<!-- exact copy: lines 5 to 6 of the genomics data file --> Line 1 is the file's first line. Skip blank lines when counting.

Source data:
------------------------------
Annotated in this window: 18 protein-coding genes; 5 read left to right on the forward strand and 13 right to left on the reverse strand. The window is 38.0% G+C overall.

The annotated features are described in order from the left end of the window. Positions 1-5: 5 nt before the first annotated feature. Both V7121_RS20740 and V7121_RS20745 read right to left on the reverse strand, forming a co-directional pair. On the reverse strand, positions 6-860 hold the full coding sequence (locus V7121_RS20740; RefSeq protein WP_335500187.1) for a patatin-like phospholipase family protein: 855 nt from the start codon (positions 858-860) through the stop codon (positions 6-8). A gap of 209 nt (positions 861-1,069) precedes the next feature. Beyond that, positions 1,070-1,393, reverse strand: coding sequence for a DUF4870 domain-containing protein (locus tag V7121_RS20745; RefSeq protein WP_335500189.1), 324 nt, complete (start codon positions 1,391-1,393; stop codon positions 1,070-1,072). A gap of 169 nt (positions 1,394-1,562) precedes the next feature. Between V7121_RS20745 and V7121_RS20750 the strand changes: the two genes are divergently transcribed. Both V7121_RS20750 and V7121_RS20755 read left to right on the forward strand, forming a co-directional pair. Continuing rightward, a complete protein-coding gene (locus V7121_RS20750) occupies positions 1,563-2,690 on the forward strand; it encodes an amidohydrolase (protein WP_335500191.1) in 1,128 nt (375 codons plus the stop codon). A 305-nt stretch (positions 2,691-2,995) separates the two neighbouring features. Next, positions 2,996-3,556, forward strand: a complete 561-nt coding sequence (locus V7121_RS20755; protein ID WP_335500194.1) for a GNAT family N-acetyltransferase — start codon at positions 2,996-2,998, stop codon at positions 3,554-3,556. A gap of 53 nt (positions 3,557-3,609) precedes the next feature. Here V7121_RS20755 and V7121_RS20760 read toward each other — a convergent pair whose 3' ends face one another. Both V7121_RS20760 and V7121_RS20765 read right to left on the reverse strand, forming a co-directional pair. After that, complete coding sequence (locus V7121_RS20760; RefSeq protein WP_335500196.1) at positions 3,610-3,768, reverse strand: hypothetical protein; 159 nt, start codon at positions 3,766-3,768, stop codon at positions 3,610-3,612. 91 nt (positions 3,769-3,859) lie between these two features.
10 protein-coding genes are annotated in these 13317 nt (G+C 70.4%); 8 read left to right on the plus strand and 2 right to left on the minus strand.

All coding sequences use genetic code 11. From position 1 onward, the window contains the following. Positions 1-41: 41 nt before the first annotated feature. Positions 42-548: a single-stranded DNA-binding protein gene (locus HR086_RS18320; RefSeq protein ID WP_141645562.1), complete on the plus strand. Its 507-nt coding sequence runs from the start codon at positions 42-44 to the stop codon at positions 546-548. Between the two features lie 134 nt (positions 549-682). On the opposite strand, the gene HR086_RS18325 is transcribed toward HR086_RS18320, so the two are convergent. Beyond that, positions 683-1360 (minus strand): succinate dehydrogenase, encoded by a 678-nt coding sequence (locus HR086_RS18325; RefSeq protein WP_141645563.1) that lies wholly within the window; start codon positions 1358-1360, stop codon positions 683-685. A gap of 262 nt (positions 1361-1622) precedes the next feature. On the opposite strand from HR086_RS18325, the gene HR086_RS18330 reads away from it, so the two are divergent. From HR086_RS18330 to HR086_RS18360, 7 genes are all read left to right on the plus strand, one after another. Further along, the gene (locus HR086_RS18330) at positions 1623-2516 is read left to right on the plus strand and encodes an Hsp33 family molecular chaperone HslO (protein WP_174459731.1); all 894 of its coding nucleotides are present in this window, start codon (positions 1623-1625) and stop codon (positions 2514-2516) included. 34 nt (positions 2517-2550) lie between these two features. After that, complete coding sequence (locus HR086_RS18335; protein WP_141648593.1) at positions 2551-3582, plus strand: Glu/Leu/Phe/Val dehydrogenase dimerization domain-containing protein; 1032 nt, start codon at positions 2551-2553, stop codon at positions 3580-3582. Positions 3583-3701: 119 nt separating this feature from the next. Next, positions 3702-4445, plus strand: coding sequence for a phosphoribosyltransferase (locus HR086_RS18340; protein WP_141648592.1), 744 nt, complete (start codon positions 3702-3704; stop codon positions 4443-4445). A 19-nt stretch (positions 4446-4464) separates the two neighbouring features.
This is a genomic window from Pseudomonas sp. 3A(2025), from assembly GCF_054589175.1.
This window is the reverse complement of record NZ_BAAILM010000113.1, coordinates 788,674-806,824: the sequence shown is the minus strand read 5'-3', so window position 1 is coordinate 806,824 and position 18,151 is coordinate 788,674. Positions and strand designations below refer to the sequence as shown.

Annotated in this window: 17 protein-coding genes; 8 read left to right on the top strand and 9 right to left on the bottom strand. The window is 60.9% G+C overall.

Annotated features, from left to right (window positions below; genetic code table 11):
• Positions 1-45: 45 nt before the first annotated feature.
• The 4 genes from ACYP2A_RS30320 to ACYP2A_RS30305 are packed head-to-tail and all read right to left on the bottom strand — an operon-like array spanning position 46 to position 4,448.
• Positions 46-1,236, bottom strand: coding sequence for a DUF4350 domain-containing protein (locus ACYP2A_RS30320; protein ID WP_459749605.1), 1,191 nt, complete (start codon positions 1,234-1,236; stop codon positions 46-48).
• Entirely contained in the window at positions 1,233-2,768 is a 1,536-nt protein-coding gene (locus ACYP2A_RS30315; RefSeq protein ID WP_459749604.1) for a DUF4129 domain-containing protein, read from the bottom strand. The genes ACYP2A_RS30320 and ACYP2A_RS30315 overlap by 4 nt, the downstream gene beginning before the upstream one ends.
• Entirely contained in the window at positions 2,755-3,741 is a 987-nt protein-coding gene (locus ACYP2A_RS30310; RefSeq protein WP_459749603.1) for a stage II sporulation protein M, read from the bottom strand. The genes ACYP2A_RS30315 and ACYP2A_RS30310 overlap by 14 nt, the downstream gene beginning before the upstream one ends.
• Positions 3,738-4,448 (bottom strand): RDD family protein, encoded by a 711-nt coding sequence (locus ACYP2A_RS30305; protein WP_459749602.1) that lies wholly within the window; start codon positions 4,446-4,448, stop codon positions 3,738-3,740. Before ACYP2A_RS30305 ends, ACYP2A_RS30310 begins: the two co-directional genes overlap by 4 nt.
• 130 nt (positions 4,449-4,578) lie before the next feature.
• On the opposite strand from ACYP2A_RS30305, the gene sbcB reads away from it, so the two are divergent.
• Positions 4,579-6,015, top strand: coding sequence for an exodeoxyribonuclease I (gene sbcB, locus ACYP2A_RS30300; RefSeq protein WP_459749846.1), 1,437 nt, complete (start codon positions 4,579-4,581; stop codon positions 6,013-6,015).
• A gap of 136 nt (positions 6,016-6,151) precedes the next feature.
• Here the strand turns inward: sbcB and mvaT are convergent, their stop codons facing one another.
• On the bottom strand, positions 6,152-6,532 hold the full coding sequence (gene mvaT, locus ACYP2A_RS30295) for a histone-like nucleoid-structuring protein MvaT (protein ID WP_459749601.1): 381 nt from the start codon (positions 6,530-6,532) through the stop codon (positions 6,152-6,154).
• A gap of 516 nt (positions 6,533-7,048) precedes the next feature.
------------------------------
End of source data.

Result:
This is a genomic window from Pseudomonas sp. 3A(2025), from assembly GCF_054589175.1.
This window is the reverse complement of record NZ_BAAILM010000113.1, coordinates 788,674-806,824: the sequence shown is the minus strand read 5'-3', so window position 1 is coordinate 806,824 and position 18,151 is coordinate 788,674. Positions and strand designations below refer to the sequence as shown.